When Avi Gill and his brother Sumeet started looking to the future of their family farm, they never could have imagined how far their healthy fruit sodas would reach. With the help of export advisor Amber Piché, Farming Karma Fruit Co. is getting ready to expand into the United States and forecasts extensive growth in export markets.

For most, karma means getting what you give. For Farming Karma Fruit Co. owners Avi Gill, his wife Binny Boparai and his brother Sumeet, it takes on two additional meanings: doing good for the community and people’s health, and paying homage to their family roots.

The Kelowna-based beverage company creates fruit sodas without any added sugars or preservatives using fruit grown by Avi and Sumeet’s parents, Kuku and Karma Gill. With a focus on giving back to the community, Farming Karma brings fruit from the family farm to tables across Canada and soon, the United States.

And, Avi says, it’s all thanks to the help of Export Navigator and Thompson-Okanagan advisor, Amber Piché.

“Working with Amber has been such an amazing experience, especially being new in the industry,” says Avi. “There aren’t many resources out there where they tell you how to become a successful beverage company. Export Navigator has been that resource for us. From the beginning, Amber has helped point us towards export opportunities and expand our export portfolio.”

After leaving the Okanagan to study at the University of British Columbia where he met his wife Binny, Avi, his brother Sumeet and their father Karma began discussing the future of the farm that had been in the family for more than 30 years. In 2020, only a few short months before the pandemic, Farming Karma began to take shape.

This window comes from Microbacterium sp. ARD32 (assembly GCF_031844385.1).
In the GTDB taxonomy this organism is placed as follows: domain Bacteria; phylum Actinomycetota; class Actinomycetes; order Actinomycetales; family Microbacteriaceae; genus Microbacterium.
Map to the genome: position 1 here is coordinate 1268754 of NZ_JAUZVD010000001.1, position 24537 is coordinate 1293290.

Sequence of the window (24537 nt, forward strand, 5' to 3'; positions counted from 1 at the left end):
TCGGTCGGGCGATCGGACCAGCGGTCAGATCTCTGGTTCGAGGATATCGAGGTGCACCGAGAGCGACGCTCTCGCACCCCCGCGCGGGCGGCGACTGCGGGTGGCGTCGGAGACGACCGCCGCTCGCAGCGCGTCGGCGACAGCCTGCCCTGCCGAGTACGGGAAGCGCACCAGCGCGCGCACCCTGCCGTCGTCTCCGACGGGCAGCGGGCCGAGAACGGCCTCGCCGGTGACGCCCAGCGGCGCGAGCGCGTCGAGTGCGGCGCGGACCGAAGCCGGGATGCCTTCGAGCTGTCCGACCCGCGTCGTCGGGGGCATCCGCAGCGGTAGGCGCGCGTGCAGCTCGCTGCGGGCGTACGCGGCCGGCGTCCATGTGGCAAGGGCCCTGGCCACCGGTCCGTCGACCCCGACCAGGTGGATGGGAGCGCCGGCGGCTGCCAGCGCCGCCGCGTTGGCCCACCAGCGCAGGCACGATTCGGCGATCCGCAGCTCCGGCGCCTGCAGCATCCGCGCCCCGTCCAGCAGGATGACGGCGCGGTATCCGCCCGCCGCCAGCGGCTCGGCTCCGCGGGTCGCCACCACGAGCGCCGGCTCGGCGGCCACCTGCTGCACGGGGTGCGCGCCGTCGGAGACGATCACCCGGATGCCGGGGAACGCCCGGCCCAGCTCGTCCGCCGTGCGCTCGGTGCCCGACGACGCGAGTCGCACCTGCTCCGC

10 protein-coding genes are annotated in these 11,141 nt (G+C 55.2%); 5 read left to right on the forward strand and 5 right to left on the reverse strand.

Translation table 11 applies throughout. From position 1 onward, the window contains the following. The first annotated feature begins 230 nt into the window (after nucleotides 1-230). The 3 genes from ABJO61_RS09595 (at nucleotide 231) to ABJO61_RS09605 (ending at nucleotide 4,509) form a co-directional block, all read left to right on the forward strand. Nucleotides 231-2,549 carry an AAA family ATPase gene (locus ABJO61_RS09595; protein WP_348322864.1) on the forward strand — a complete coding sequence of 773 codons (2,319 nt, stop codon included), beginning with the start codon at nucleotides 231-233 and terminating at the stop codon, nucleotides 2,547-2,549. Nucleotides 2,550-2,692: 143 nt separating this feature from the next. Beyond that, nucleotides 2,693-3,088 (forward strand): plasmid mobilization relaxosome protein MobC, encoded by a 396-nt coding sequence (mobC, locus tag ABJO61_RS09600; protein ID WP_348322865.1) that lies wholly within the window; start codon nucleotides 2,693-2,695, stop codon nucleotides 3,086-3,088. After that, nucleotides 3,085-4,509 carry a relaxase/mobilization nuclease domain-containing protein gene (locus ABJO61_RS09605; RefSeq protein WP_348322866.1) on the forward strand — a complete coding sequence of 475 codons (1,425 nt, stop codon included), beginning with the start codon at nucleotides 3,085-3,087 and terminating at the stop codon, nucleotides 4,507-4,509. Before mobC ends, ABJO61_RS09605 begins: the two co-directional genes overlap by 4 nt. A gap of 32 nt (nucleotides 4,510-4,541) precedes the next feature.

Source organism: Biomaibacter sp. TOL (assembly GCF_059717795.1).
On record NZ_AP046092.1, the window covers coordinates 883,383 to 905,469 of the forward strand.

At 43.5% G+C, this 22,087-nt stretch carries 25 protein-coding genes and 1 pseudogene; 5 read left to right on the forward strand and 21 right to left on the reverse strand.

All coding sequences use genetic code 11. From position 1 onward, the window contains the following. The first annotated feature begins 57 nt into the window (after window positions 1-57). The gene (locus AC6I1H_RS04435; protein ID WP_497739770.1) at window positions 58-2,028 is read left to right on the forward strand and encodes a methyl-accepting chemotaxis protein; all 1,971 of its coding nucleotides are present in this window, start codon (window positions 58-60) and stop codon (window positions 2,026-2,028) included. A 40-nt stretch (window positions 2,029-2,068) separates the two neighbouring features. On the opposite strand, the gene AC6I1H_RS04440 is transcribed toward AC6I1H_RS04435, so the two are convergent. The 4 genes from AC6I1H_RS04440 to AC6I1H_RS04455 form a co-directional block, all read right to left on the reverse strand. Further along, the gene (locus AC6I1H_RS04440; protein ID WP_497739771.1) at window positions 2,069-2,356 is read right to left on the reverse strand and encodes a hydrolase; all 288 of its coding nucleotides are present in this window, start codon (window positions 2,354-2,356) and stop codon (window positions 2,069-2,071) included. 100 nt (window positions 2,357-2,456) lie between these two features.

In 2022 after the beverage company’s official launch, Avi started looking for ways to grow the business and discovered the Export Navigator program.

Within a few short years, Farming Karma has grown into a business that employs more than 30 agricultural workers and five people on the juicing and canning side of the production.

Today, after two years of expanding in the Canadian market and entering multiple national grocery chains—including Safeway, Save-On-Foods, Independent, Buy-Low Foods and Nesters Food Market—Farming Karma is primed to enter the United States.

“We didn’t envision getting to where we are today,” Avi says. “At the time, it was just taking our fruit and turning it to juice. One thing led to another and here we are.”

From obtaining grants to getting a spot at Expo West in Anaheim, California and having buyer meetings across multiple states, Avi believes that small and medium-sized businesses at all stages can benefit from Amber and Export Navigator’s experience.

“In the beginning, the biggest challenge we faced was just finding a way to get the information we needed. It’s such a steep learning curve with every place having its own way of importing,” says Avi. “Some things you just can’t know until you’ve gone through it. With Export Navigator, you have a resource and people you can reach out to who have that experience. Export Navigator makes it so much easier to go through those hoops and hurdles.”

In preparation for Farming Karma’s expansion, Avi says the team ran a trial export run to Hong Kong over four months. Avi hopes to start selling in the US in spring 2024 and expects exporting will make up as much as 50 per cent of sales within a few years.

“We’re just in the early stages working for everything to come to fruition, but exporting is going to be a big part of our business,” says Avi. “There are so many other markets for us to explore. We’re happy to do that because, at the end of the day, we just want to spread our good karma as far as it can go.”

Amber Piché